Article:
Then when you come to login, the OS asks you to present your finger, the sensor reads it, and if it matches a known print, the chips sends the corresponding ID to the operating system, which then grants you access to the account connected to that ID number. The physical communication between the chip and OS involves cryptography to, ideally, secure this authentication method from attackers.

But blunders in implementing this system have left at least the above named devices vulnerable to unlocking – provided one can nab the gear long enough to connect some electronics.

“In all, this research took approximately three months and resulted in three 100 percent reliable bypasses of Windows Hello authentication,” Blackwing’s D’Aguanno and Teräs wrote on Tuesday.

Here’s a summary of the techniques used and described by the infosec pair:

    • Model: Dell Inspiron 15
    • Method: If someone can boot the laptop into Linux, they can use the sensor’s Linux driver to enumerate from the sensor chip the ID numbers associated with known fingerprints. That miscreant can then store in the chip their own fingerprint with an ID number identical to the ID number of the Windows user they want to login as. The chip stores this new print-ID association in an internal database associated with Linux; it doesn’t overwrite the existing print-ID association in its internal database for Windows.

      The attacker then attaches a man-in-the-middle (MITM) device between the laptop and the sensor, and boots into Windows. The Microsoft OS sends some non-authenticated configuration data to the chip. Crucially, the MITM electronics rewrites that config data on the fly to tell the chip to use the Linux database, and not the Windows database, for fingerprints. Thus when the miscreant next touches their finger to the reader, the chip will recognize the print, return the ID number for that print from the Linux database, which is the same ID number associated with a Windows user, and Windows will log the attacker in as that user.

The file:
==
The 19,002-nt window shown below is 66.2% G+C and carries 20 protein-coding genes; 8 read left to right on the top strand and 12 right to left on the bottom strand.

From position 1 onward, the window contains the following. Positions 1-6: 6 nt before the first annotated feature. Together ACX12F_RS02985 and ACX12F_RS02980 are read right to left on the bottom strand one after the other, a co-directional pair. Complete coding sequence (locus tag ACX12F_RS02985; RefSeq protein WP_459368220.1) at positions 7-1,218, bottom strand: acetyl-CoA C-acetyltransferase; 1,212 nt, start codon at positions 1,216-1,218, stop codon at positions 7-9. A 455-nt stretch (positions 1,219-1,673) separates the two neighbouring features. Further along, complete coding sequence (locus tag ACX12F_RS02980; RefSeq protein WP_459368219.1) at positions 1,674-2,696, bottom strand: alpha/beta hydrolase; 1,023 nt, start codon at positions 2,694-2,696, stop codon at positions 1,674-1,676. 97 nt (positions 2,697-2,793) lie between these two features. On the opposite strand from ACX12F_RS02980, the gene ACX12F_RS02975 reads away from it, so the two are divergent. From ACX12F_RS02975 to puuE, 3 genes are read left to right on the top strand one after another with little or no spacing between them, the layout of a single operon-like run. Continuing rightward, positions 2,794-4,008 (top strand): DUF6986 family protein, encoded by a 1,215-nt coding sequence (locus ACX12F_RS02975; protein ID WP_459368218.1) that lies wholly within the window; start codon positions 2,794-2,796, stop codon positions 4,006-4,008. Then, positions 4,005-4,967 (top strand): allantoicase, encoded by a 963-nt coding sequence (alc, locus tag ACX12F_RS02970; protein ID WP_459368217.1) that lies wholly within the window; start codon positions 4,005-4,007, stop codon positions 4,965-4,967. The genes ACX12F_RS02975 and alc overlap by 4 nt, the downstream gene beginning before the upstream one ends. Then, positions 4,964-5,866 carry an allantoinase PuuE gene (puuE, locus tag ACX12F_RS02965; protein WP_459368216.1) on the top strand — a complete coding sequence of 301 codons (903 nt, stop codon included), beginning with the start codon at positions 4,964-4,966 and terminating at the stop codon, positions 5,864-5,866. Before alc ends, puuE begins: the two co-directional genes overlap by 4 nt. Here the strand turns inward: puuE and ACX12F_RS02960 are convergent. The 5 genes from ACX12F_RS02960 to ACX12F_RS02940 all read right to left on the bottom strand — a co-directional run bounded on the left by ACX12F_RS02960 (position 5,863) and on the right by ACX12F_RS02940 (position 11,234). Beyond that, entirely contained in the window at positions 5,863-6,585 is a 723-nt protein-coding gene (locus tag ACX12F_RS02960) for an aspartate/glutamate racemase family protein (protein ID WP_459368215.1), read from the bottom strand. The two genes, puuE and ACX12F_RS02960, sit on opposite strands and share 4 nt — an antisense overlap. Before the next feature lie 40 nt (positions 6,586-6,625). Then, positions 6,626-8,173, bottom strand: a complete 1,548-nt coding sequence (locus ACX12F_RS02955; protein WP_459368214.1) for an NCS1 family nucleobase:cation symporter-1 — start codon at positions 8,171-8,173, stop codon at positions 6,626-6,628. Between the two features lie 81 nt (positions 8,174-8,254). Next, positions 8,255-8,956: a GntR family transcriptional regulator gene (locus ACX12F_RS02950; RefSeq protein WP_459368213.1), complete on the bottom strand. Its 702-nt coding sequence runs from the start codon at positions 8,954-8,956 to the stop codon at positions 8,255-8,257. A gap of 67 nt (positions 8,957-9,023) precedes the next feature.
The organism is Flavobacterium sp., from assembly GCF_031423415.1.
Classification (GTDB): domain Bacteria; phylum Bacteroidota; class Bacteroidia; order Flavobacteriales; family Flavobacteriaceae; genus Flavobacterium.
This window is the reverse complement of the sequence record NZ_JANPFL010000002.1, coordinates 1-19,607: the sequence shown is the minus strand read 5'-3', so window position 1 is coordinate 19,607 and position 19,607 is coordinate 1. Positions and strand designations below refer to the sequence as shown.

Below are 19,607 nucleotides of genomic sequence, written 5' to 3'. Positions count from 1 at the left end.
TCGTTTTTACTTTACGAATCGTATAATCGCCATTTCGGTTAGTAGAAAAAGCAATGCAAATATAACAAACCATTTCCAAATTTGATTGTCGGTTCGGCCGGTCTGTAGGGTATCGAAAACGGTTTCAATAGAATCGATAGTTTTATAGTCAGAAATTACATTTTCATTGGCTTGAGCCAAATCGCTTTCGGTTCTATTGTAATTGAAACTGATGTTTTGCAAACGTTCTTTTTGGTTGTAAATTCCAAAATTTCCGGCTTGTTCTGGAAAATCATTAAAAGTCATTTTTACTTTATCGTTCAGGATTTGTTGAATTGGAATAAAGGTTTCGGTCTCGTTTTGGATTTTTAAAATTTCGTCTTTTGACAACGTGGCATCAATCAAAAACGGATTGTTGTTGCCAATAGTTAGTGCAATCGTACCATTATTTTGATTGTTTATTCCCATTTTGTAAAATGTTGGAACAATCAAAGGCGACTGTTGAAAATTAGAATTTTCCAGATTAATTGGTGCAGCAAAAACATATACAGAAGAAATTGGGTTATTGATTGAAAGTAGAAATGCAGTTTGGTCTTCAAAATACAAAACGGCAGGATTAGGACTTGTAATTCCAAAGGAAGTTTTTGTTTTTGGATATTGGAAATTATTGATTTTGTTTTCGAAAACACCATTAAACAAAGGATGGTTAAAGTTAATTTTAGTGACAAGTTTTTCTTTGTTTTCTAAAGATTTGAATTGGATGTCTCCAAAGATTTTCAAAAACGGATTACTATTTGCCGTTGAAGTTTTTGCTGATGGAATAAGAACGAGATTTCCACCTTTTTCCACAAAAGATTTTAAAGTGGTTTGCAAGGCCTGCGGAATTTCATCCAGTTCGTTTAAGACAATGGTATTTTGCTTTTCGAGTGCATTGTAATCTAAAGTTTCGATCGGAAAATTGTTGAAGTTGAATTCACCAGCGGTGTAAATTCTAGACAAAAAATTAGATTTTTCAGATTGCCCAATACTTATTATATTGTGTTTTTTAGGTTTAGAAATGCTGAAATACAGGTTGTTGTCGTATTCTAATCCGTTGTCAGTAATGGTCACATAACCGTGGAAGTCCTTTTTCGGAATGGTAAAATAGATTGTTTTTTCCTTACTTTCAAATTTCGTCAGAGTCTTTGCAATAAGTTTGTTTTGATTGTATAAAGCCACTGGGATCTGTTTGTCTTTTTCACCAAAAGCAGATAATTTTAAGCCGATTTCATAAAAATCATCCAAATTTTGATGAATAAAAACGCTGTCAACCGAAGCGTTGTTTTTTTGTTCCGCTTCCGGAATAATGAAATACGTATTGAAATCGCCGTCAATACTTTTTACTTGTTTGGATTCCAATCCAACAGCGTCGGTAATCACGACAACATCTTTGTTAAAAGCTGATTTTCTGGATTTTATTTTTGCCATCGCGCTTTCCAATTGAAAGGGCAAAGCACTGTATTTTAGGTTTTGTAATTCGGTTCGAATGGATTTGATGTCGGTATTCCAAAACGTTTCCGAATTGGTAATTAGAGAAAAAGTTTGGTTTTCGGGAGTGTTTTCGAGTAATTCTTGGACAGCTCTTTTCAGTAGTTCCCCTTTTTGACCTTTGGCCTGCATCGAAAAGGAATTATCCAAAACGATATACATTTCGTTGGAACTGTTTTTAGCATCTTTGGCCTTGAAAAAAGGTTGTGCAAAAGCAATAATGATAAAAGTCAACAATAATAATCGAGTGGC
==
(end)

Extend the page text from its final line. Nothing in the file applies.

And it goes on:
• Model: Lenovo ThinkPad T14
    • Method: The attack used against the ThinkPad is similar to the one above. While the Dell machine uses Microsoft’s Secure Device Connection Protocol (SDCP) between the OS and the chip, the T14 uses TLS to secure the connection. This can be undermined to again, using Linux, add a fingerprint with an ID associated with a Windows user, and once booted back into Windows, login as that user using the new fingerprint.